Transportation is foundational to the vitality of our city, and the investments we make will pay dividends in strengthening our economy, improving our quality of life, and supporting equity. Our relationship with transit also impacts our climate resilience strategy, which is the single greatest investment we can make in the long term strength of our economy. Climate resilient transit is an unparalleled opportunity to create green jobs and training for local residents, prepare our City for the effects of climate change, and cut the emissions that contribute to climate change. With a federal administration that understands the importance of investing in infrastructure, this is a unique moment for which we must be ready. 


John has a strong record for working with residents of individual neighborhoods to find solutions that are the right fit for that part of the city. More than ever, we need local voices at the table to enhance our transportation system to fit the needs of the people who use the roads, sidewalks, bike lanes, and public transportation options on a daily basis.


John will approach transportation by using mobility to create opportunity, and make mobility convenient, affordable, and safe for all.


John’s record: 

  • As Chief of Economic Development for the City of Boston, John served as the Co-Chair for Imagine Boston 2030, the first citywide plan in half a century. Imagine Boston 2030 has aspirational goals for the transportation sector, including the establishment of neighborhood mobility hubs, making the city safer and more accessible for cyclists, and making sure more Bostonians are connected and able to easily travel to job centers.

  • John has been a steadfast voice for investment in the MBTA’s Fairmount Line, because affordable, reliable transit in that corridor has enormous potential to connect people in historically marginalized neighborhoods to jobs. As a result of the advocacy by John and others, the MBTA has committed to additional investment, and John will continue to push for more.

  • John and the Office of Economic Development worked across departments in City Hall to make sure restaurants with outdoor seating have access to portable ramps to ensure the accessibility for diners in wheelchairs. Getting around in our city needs to be accessible for our cyclists, walkers, and residents in wheelchairs, and John will continue to be an advocate for all modes of transportation.

  • John was part of the project team for Go Boston 2030, the City’s comprehensive transportation planning effort released in 2017. The plan identified 58 projects, of which 21 are being implemented, and 17 are in design. John commits to seeing all of these into implementation in his first term.

As Mayor, John will: 

Connect people to jobs, schools, and opportunities across Boston and throughout the region. It’s about connecting neighborhoods and people. Connecting Mattapan to East Boston, South Boston to Beacon Hill, and Allston to Roslindale. Much of this work requires pushing the state, which controls and funds the MBTA. John will work with the state on these strategies. 



John will be unequivocal in his advocacy for investment in and expansion of public transit.


  • The Fairmount Line must be transformed to become a full rapid transit line with better stops, new electric trains, and more frequent service. One in five Bostonians lives within a 10 minute walk of a Fairmount Line station, and 29 percent of all nearby rental units are income restricted. In addition, an estimated 19 percent of all market rate units there are occupied by voucher holders. But in order to work for everyone, it needs to be more reliable and frequent. While John was the Chief of Economic Development for the City of Boston, he successfully advocated for a pilot program to increase frequency, and we are already seeing promising results. But Fairmount must become integrated into the MBTA system. It's not useful if your job is in Kendall and you have to pay again when you get to South Station.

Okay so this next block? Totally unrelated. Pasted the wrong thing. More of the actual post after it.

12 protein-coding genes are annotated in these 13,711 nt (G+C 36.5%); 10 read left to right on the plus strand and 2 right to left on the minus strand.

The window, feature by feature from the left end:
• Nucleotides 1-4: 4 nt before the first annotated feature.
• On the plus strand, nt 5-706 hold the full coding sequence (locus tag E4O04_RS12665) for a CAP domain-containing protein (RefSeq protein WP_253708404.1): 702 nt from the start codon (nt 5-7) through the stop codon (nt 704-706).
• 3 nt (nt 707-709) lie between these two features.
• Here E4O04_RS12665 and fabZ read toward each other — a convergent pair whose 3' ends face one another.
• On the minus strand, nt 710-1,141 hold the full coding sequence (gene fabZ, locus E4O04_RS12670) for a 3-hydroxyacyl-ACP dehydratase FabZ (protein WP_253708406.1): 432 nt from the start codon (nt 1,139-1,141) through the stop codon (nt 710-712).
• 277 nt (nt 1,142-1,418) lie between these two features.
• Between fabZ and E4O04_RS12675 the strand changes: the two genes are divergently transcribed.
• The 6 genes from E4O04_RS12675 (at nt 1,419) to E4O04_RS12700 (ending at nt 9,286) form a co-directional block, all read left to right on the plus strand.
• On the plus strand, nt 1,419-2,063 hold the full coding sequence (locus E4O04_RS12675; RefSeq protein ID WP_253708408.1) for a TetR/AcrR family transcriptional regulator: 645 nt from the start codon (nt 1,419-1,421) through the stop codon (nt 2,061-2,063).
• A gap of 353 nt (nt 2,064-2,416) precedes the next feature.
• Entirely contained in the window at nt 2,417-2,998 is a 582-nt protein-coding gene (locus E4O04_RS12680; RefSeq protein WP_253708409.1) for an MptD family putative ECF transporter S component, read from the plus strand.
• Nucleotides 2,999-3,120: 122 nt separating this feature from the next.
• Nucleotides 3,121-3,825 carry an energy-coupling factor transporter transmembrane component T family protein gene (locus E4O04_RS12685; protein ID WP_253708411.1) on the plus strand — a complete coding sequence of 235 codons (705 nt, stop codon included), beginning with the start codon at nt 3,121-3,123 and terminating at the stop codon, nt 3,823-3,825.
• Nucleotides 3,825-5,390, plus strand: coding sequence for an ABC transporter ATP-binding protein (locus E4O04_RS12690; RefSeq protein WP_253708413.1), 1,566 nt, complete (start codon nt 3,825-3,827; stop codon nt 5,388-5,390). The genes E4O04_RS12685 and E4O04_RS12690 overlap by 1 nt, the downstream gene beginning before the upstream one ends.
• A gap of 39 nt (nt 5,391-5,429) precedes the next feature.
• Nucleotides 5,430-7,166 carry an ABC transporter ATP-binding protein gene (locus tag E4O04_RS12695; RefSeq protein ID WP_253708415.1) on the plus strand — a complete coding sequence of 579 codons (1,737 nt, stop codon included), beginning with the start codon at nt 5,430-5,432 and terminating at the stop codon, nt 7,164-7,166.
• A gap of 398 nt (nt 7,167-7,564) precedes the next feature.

• The Worcester Line must better connect with Allston-Brighton, Fenway/Kenmore, Back Bay, and the Seaport, through more convenient stops, new electric trains, and more frequent and integrated service. West Station should be championed to enhance mobility in Brighton. 

  • Support the Red/Blue Connector and a seamless connection between North and South Stations.

  • Make the T more convenient, by expanding dedicated bus lanes wherever possible. John commits to adding these bus lanes, proven to cut commute times and emissions, as well as expand Charlie card access by adding vending locations. 

  • Extend urban rail to Roslindale through an extension of the Orange Line from Forest Hills Station that will run parallel to the Commuter Rail’s Needham Line and increase transit capacity in a congested part of the city. This extension will also enhance quality of life by connecting riders directly to the Arnold Arboretum, and catalyze local economic development directly to Boston’s oldest and the country’s first urban Main Street districts.

  • Frequent reliable ferry service must be part of the plan in our coastal city. John will work with the MBTA to add ferries from the suburbs to the city, to take more cars off the road, and between parts of the city, like East Boston to Seaport, and Columbia Point to Downtown. In addition, John will explore the feasibility of a Charles River ferry, to alleviate the bottleneck that will be caused by the scheduled I-90 work in the short term, and to provide more non-driving choices in the long term. 

  • Work with the MBTA to add a Neponset stop to the Red Line between Savin Hill and North Quincy, creating a one-seat ride to work centers in Boston and Cambridge for people in Neponset and Port Norfolk.

  • Work with the MBTA to rebuild the Mount Hope stop in Roslindale.

  • John will work with the state on a plan to support and expand regional transportation efforts, like Merrimack Valley Transit and Plymouh and Brockton bus lines, including dedicated bus lane options.

  • Widett Circle is an opportunity to connect multiple different neighborhoods with a transit hub that can also catalyze climate resilient investment. John will advocate to local, state, federal, and private partners to explore the feasibility of a new Commuter Rail station to extend the Fairmount Line and connect to Downtown, reactivate Track 61 for rail access to the Seaport, and invest in critical stormwater management and climate resilience measures.